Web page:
The Language of Queen Elizabeth I: A Sociolinguistic Perspective on Royal Style and Identity (Publications of the Philological Society)

The Language of Queen Elizabeth I: A Sociolinguistic Perspective on Royal Style and Identity (Publications of the Philological Society)

By: Mel Evans (author)Paperback

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Description

The Language of Queen Elizabeth I presents one of the first diachronic accounts of the language the idiolect of the Tudor monarch who ruled England and Ireland from 1558-1603. * Suggests that Elizabeth I was a leader of language innovation and change, using it to build her complex social identity as a female monarch in a masculine position of power * Examines a number of the monarch s letters, speeches, and translations * Establishes Elizabeth I s participation in ten morpho-syntactic changes and explores her spelling practice * Develops theoretical and methodological frameworks of variationist sociolinguistics through the analysis of the individual speaker * Argues for the significance of style as a linguistic and material property in our account of language variation and change

About Author

Mel Evans is a Lecturer in English Language at the University of Birmingham. Her research explores the relationship between language variation and change, style, and identity in contemporary and Early Modern English, with a particular interest in the language of the Tudor Court.

Contents

Acknowledgements List of Abbreviations Part 1 1. Introduction 1 1.1 Historical Sociolinguistics 1.2 Research Question 1 1.3 Research Question 2 1.4 Research Question 3 2. The Elizabeth I Corpus (QEIC) 3. Methodology 3.1 Macro-level Corpora 3.2 Comparative Analysis 3.3 Social Factors 3.4 Interactive Factors 3.5 Stylistic Factors 3.6 Systemic Factors 3.7 Linguistic Factors Part 2: Results and Analysis 4. Affirmative Do 4.1 Results 4.2 Social Factors 4.3 Systemic Factors 4.4 Interactive Factors 4.5 Stylistic Factors 4.6 Summary 5. Negative Do 5.1 Results 5.2 Systemic Factors 5.3 Social Factors 5.4 Interactive Factors 5.5 Stylistic Factors 5.6 Summary 6. The Replacement of Ye by You 6.1 Results 6.2 Social Factors 6.3 Stylistic Factors 6.4 Interactive and Systemic Factors 6.5 Summary 7. First- and Second-Person Possessive Determiners 7.1 Results 7.2 Social Factors 7.3 Stylistic Factors 7.4 Interactive Factors 7.5 Summary 8. Multiple Negation vs. Single Negation 8.1 Results 8.2 Systemic Factors 8.3 Social Factors 8.4 Stylistic Factors 8.5 Summary 9. Animacy and Relative Marker: who/which 9.1 Results 9.2 Systemic Factors 9.3 Social Factors 9.4 Interactive Factors 9.5 Stylistic Factors 9.6 Objective case: whom/which 9.7 Summary 10. Which and The Which 10.1 Results 10.2 Social Factors 10.3 Systemic Factors 10.4 Stylistic Factors 10.5 Interactive Factors 10.6 Summary 11. Superlative Adjectives 11.1 Results 11.2 Systemic Factors 11.3 Interactive Factors 11.4 Stylistic Factors 11.5 Double Forms 11.6 Results 11.7 Stylistic Factors 11.8 Summary 12. Royal We and Other Pronouns of Self-Reference 12.1 Background 12.2 Results 12.3 Interactive Factors 12.4 Stylistic Factors 12.5 Comparison with Other Royal Idiolects 12.6 Other Pronouns of Self-Reference 12.7 Summary 13. Spelling 13.1 Background 13.2 Methodology 13.3 Results: Spelling Consistency 13.4 Diachronic Consistency 13.5 Graph Combinations 13.6 Final 13.7 and 13.8 Combinations 13.9 , and 13.10 and 13.11 and 13.12 and 13.13 Idiosyncrasies and Spelling Reform 13.14 Summary Part 3: Research Questions 14. Research Question 1 14.1 The Gender Question 14.2 Summary 15. Research Question 2 15.1 Case Study 1: The Seymour Letters 15.2 Case Study 2: 1576 Parliamentary Speech 15.3 Case Study 3: The CEEC Hoby Letter 15.4 Case Study 4: 1597 Prayer 15.5 Summary 16. Research Question 3 16.1 Idiolects and Idiosyncrasy 16.2 Adolescence and Adulthood 16.3 Linguistic Leadership 16.4 Innovators, Early Adopters and Networks 16.5 Explaining Progressiveness: Communities of Practice 16.6 Hypercorrection and Linguistic Leadership 16.7 Stylistic Variation and Historical Sociolinguistics 17. Final Word Part 4: Appendix 18. Tabular Data 19. The Queen Elizabeth I Corpus (QEIC) 19.1 Correspondence 19.2 Speeches 19.3 Translations 19.4 Queen Elizabeth I Corpus: Text Information Textual Sources References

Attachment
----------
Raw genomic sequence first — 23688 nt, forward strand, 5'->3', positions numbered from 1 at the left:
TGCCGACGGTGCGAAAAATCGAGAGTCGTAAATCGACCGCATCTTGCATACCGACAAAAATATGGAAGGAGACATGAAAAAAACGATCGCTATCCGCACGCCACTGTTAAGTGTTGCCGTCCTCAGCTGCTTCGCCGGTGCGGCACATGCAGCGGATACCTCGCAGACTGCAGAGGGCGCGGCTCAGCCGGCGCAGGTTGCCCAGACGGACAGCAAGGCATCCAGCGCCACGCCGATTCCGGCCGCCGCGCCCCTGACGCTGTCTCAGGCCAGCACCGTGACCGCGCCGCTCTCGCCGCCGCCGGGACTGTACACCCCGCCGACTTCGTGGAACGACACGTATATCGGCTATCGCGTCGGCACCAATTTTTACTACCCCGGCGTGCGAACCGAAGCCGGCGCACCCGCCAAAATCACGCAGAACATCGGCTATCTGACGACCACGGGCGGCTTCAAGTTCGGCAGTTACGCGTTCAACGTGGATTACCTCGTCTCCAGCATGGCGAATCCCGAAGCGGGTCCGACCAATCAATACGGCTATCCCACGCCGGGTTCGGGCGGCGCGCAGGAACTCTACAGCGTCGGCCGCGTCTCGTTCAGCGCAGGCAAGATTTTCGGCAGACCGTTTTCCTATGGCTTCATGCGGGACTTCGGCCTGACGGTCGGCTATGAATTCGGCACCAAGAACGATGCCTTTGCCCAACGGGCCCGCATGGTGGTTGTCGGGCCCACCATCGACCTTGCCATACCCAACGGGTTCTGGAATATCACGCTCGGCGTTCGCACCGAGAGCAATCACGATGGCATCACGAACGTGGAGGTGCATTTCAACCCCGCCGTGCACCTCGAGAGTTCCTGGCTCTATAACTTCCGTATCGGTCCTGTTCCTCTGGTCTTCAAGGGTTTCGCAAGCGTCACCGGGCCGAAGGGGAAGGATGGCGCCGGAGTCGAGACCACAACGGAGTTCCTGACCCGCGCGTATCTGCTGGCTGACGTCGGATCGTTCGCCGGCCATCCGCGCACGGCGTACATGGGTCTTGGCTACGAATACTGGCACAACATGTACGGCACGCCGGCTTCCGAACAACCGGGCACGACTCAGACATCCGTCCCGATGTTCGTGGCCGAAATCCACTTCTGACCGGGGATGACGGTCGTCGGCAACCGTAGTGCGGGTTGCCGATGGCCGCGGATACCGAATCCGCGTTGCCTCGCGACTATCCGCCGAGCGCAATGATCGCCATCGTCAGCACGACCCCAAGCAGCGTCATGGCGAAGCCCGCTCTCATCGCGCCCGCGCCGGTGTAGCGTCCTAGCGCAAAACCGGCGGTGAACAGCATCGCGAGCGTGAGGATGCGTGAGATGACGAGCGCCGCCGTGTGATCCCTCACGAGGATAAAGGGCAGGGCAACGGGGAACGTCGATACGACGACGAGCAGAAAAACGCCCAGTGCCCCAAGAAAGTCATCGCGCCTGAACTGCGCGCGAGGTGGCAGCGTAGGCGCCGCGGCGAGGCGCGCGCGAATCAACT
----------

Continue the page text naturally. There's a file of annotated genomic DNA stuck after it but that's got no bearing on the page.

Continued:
Product Details

  • ISBN13: 9781118672877
  • Format: Paperback
  • Number Of Pages: 266
  • ID: 9781118672877
  • weight: 318
  • ISBN10: 1118672879

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